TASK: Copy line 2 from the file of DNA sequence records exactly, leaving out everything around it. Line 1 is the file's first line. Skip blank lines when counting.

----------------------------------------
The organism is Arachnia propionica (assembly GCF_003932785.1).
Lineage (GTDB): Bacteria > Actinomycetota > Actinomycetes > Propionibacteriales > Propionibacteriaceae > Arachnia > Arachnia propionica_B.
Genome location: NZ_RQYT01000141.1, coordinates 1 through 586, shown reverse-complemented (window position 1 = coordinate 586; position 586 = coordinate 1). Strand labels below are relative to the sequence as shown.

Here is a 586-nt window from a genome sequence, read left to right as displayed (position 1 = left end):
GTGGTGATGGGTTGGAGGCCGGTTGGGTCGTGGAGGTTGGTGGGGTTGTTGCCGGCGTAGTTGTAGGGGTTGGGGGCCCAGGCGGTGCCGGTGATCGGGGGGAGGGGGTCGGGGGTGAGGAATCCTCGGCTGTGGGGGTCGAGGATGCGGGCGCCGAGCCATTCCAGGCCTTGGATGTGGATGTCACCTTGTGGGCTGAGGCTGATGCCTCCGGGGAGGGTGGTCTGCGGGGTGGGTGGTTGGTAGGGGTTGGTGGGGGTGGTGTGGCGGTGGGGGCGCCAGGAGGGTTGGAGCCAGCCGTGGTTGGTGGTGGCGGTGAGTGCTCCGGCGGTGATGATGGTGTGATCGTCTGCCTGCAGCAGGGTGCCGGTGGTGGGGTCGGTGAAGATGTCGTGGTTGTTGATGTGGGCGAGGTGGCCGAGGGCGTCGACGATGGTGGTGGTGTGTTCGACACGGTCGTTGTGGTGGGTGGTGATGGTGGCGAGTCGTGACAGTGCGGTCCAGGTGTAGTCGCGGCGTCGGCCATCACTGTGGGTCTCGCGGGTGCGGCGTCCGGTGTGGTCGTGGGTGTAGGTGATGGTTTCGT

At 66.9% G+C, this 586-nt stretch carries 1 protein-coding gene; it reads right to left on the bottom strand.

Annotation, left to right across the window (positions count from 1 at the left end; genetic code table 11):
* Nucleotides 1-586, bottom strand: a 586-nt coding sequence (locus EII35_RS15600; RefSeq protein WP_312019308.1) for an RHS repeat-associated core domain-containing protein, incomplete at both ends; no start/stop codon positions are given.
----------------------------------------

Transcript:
Lineage (GTDB): Bacteria > Actinomycetota > Actinomycetes > Propionibacteriales > Propionibacteriaceae > Arachnia > Arachnia propionica_B.